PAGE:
“Intensity of commitment” is a difficult problem for political theory to analyze: is it a violation of the public will when fanatics motivate themselves so much more efficiently than moderates? (“The definition of ‘moderate,’” I once read a Barry Goldwater supporter noting in 1964, “is ‘someone who doesn’t knock on doors on election day.”) Is it “undemocratic” when a measure overwhelmingly favored by “ordinary” voters is defeated by conspiracy theorists who fear that a baby step designed to keep guns out of the hands of psychotics and criminals is actually a giant leap toward New World Order government? Or is it the essence of democracy?

I wish I knew.

But that’s an intellectual problem. The political answer is obvious. Don’t mourn. Expose the fact that the National Rifle Association and its acolytes violate all the bounds of civility that make democratic deliberation possible (most people simply don’t know this: the PPP found that the same Coloradans who want background checks by a margin of 68 to 27 percent also have a positive view of the NRA by a margin of 53 to 33 percent). Embarrass the pundits who refuse to recognize this. Tell the story that Digby’s been trying to tell: that guns at political events make democracy impossible. And don’t be moderate. Knock on doors on election day. Organize.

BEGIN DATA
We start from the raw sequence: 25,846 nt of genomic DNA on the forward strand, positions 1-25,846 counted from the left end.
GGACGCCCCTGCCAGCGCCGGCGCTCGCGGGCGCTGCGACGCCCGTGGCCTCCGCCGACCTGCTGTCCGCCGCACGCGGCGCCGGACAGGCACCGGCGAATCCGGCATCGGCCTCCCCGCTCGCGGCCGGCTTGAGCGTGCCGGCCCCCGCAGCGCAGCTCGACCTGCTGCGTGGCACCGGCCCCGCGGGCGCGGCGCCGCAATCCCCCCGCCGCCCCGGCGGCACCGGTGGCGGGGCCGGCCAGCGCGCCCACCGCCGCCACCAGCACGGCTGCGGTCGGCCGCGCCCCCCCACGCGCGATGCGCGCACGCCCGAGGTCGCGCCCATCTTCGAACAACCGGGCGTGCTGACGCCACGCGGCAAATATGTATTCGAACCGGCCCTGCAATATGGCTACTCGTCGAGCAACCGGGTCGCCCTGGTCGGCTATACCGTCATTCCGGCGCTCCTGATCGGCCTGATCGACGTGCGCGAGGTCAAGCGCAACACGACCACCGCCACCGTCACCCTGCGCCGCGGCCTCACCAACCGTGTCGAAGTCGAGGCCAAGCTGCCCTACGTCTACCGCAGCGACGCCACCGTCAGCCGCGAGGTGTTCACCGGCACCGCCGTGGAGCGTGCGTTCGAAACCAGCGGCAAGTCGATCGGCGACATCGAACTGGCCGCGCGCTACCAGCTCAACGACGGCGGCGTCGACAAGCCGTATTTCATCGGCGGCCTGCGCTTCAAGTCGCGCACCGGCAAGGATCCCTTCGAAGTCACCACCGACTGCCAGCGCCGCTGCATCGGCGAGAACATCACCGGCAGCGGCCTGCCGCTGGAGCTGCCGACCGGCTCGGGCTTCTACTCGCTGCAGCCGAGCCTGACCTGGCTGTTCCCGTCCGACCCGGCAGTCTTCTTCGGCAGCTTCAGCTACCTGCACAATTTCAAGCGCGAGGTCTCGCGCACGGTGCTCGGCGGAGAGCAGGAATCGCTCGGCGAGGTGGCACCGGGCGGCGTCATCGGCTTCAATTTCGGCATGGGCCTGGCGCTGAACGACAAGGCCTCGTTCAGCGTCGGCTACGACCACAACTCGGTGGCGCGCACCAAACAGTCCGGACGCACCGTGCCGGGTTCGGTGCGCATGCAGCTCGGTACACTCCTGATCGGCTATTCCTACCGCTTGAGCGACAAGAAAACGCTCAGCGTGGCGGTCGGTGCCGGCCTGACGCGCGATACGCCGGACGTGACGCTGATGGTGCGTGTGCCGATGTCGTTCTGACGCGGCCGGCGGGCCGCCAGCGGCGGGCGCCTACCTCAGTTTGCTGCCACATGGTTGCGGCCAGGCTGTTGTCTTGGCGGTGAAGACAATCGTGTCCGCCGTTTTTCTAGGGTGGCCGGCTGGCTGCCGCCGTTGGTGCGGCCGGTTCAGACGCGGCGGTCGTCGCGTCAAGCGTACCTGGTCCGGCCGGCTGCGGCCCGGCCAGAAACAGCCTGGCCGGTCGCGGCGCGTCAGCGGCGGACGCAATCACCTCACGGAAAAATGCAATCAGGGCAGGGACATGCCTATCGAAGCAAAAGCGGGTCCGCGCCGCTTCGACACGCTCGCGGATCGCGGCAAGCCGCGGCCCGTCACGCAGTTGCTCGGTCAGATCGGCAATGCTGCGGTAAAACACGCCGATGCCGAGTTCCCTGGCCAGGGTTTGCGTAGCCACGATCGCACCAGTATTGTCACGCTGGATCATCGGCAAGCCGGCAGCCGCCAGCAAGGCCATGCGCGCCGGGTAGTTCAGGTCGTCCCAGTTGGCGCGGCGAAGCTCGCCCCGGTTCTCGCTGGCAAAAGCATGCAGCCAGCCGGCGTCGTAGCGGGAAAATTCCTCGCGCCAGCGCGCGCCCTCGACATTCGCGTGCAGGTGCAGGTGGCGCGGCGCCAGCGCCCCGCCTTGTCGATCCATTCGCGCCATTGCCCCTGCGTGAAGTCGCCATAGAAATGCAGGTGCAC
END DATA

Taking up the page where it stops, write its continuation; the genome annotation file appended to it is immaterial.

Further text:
By: Rick Perlstein, The Nation, September 13, 2013

September 15, 2013 Posted by | Gun Control | , , , , , , , , | Leave a comment